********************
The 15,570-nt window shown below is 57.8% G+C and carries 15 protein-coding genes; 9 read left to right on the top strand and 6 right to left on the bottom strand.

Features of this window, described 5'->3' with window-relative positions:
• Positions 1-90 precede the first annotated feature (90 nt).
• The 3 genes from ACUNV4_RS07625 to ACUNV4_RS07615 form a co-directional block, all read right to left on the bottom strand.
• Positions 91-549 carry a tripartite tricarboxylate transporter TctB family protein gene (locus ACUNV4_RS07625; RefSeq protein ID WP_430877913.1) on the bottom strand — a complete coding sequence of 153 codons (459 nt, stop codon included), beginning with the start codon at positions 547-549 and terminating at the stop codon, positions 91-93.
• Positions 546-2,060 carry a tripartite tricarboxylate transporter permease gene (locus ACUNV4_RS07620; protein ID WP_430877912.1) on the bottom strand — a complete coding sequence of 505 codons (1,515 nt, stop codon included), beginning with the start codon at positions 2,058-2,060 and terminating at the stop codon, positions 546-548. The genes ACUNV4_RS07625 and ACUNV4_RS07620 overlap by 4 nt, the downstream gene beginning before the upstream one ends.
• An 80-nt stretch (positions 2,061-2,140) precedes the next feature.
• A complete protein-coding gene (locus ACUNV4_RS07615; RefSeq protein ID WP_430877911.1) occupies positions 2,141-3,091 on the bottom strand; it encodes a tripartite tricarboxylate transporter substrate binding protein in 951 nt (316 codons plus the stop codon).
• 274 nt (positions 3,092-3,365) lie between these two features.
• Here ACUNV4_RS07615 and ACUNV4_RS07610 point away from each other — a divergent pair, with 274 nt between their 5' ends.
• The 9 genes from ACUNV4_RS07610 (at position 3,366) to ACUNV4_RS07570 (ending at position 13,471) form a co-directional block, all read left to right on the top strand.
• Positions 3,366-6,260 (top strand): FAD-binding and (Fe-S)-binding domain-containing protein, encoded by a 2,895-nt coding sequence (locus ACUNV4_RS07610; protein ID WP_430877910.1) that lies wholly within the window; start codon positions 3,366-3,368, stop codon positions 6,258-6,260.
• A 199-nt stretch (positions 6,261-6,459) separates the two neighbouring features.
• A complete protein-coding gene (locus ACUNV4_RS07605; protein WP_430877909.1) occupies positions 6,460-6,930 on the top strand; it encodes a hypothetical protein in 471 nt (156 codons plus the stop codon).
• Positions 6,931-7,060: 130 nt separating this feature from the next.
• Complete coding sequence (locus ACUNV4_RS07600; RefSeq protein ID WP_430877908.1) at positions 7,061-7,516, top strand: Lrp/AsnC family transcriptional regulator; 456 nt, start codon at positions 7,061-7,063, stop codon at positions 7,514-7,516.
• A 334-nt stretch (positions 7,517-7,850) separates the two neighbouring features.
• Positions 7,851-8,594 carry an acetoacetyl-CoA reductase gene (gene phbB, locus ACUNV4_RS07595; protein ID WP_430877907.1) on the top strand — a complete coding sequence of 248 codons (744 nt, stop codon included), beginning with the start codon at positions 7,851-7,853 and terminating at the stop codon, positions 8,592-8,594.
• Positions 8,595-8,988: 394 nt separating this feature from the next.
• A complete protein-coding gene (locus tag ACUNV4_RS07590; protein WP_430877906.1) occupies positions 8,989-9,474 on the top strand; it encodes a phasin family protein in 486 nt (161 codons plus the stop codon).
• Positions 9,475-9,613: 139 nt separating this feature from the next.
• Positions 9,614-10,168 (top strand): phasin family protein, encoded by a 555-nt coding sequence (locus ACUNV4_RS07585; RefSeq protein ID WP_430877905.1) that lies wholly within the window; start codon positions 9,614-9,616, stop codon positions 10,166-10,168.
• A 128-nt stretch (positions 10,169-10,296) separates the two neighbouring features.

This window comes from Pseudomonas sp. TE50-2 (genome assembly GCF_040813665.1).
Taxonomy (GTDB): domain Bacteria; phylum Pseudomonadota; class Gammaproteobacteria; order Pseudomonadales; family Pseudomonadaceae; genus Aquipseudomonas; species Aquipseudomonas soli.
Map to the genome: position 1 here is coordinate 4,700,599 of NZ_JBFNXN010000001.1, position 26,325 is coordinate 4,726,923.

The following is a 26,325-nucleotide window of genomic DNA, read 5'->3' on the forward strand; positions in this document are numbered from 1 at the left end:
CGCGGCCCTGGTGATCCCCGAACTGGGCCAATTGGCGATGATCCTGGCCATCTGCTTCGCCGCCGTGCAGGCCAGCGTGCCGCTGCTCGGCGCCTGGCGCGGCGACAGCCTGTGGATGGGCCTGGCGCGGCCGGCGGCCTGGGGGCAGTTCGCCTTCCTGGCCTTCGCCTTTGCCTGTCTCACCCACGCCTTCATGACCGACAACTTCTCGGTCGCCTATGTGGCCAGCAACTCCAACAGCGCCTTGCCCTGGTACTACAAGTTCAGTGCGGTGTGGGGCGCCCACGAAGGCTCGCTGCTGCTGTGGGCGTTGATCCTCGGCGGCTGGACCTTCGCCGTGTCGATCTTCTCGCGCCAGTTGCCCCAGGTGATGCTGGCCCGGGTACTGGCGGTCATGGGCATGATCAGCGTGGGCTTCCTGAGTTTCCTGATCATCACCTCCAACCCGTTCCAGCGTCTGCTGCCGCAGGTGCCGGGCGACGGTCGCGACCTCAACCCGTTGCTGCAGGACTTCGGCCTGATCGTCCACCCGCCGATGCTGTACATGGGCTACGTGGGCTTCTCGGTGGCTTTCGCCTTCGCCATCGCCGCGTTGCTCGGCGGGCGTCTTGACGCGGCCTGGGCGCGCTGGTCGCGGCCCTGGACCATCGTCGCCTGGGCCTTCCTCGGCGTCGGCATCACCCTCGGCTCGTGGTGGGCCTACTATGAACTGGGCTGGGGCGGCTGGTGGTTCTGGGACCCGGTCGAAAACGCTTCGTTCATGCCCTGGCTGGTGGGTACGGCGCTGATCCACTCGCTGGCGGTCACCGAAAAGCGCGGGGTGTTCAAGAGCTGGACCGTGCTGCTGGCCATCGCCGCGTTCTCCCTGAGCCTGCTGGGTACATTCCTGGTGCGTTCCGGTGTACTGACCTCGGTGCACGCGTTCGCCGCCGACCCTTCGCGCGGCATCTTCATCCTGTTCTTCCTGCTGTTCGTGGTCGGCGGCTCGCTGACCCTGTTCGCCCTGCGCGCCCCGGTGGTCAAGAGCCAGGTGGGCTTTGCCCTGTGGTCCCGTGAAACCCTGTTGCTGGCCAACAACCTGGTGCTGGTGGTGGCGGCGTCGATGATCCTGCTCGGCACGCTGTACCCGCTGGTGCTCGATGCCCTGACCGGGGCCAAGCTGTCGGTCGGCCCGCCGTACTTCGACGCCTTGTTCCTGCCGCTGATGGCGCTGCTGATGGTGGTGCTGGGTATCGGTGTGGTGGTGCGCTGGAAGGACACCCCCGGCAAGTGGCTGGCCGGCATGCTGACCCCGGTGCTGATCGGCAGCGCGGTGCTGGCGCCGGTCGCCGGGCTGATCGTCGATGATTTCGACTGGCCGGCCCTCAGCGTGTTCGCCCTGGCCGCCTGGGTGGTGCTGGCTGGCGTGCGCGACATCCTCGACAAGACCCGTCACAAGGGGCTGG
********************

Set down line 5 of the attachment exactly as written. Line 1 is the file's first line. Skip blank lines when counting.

• Positions 91-549 carry a tripartite tricarboxylate transporter TctB family protein gene (locus ACUNV4_RS07625; RefSeq protein ID WP_430877913.1) on the bottom strand — a complete coding sequence of 153 codons (459 nt, stop codon included), beginning with the start codon at positions 547-549 and terminating at the stop codon, positions 91-93.